July 18, 2002
I picked up my rebuilt carburetors from Jerry Mong on Tuesday, but had to wait until today to install them because I was waiting for a set of manifold gaskets and heat insulators from CARS, Inc. I had my repainted air cleaner ready to go and refilled it with a pint of motor oil per the service manual. A few drops of blue Lok-Tite on the carburetor studs and I dropped the carburetors in place and tightened them down.
These Strombergs are quite remarkable pieces of engineering. They do most of the things our modern fuel-injection systems do, but mechanically instead of electronically. They have different idle strategies based on engine temperature, a unique lock-out that prevents large throttle openings and heavy loads until the engine is properly warmed up (I think only Lexus currently does this on their cars), and an automatic choke for easy starting in almost any weather. Here's how it works:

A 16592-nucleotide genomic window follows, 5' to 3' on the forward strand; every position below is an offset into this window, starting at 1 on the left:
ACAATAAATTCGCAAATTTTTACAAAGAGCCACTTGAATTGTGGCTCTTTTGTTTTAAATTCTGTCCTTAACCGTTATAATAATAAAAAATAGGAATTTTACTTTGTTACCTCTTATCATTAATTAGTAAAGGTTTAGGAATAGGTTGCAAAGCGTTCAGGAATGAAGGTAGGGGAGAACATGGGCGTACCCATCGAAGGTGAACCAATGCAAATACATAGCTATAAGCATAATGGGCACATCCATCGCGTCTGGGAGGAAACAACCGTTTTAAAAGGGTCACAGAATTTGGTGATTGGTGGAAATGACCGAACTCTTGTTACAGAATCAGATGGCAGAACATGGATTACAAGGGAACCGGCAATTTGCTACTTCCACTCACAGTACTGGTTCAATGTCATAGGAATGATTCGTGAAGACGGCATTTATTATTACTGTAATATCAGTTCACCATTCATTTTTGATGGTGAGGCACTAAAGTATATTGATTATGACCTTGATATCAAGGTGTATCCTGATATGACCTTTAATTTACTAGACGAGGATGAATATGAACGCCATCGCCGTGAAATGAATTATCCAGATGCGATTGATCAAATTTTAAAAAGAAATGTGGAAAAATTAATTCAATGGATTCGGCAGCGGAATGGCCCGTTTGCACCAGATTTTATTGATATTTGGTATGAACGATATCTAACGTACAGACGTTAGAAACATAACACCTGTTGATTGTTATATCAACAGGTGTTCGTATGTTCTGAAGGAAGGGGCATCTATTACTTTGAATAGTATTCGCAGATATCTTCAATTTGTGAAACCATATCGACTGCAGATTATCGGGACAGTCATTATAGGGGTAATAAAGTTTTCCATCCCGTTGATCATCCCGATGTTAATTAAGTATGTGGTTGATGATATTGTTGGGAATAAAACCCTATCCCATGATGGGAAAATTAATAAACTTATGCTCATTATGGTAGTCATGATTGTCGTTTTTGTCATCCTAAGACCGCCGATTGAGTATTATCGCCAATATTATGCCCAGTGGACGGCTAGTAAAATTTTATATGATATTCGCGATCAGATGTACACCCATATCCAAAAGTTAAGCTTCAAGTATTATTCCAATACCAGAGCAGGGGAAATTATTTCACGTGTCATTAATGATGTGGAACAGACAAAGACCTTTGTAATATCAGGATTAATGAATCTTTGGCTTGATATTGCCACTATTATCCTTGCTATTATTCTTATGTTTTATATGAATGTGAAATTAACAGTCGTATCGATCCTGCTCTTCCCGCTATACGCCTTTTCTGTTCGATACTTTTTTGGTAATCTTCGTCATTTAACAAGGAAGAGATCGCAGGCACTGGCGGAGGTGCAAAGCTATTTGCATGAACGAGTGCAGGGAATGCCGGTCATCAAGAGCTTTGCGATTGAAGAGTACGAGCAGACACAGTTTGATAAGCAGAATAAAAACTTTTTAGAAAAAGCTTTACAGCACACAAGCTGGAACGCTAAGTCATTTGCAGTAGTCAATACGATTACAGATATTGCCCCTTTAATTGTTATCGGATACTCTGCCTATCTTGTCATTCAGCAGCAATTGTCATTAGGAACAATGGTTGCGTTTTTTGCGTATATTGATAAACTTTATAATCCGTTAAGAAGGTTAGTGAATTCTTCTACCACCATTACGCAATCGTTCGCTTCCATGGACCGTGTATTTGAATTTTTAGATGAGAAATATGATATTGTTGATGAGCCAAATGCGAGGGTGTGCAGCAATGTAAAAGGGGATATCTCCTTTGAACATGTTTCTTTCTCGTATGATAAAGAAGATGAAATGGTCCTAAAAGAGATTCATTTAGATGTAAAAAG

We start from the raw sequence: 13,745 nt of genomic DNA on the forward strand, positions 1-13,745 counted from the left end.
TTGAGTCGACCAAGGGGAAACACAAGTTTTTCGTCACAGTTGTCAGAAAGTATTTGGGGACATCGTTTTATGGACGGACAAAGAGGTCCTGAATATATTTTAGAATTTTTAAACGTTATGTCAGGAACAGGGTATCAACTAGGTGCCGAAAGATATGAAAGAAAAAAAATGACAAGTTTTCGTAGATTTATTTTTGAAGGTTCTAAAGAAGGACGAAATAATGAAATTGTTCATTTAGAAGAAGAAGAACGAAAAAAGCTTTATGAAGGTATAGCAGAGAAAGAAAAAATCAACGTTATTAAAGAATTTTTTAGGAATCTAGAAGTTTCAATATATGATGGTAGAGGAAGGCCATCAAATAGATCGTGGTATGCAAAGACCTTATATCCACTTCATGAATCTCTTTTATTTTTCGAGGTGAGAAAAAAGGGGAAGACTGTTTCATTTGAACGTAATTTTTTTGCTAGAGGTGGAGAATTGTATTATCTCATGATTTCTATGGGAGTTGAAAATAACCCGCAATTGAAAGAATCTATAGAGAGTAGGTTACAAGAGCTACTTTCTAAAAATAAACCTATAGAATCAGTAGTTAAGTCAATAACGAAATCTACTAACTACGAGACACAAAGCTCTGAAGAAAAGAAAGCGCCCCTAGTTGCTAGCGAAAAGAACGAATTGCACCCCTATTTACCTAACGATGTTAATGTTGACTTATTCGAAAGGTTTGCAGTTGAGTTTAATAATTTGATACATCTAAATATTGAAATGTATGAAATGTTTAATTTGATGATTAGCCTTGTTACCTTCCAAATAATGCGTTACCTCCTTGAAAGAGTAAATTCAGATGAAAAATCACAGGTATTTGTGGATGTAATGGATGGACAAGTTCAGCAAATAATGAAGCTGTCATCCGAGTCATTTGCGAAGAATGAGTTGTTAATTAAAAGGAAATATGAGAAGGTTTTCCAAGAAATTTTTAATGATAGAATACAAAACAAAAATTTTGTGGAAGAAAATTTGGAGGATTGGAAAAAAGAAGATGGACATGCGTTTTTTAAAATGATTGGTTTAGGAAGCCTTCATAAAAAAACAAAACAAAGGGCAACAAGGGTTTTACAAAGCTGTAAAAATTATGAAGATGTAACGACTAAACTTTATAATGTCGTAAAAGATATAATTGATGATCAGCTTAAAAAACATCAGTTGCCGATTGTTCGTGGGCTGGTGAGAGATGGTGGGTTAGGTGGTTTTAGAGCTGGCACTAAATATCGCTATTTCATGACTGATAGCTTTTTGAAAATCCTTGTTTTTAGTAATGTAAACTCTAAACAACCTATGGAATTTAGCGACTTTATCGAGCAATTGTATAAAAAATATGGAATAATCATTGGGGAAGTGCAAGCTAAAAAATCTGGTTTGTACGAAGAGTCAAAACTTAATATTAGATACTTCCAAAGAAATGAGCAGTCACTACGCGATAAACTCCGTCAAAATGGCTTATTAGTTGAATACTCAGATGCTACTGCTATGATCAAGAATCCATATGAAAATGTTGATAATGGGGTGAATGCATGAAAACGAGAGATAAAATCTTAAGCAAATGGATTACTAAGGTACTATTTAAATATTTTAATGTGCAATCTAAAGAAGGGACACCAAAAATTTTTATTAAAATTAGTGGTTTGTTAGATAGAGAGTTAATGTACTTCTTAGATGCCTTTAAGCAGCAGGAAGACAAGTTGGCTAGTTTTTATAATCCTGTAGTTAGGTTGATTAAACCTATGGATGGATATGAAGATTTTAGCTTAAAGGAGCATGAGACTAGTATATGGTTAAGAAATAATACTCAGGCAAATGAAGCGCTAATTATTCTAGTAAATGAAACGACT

I fired it up after the carbs were installed. After some cranking to prime the carburetors, the engine sprang to life and settled into a nice, even idle. Wicking the throttle was smooth, not stumbly as it used to be, and with the open exhaust, it really sounded healthy. Again, there was a lot of smoke from burning crud, as well as some smoke in the exhaust (which I suspect is from an overfilled crankcase--the service manual calls for 10 quarts while the owner's manual calls for 8--which is it, guys?). There's still some fine-tuning to do on the carbs, since it was a little rough and even low idle was a little fast. I also think it's running rich (I could smell fuel in the exhaust). I didn't have time to do it all, however, because I believe the thermostat is sticking--the gauge pegged itself pretty quickly, though the radiator didn't seem very hot. I'll check that next. I also think it'll run better with an exhaust on it--a little backpressure is good for smooth idling. I should probably powerwash the engine as well to get that gunk off that's causing all the smoke. We'll see what happens next week.
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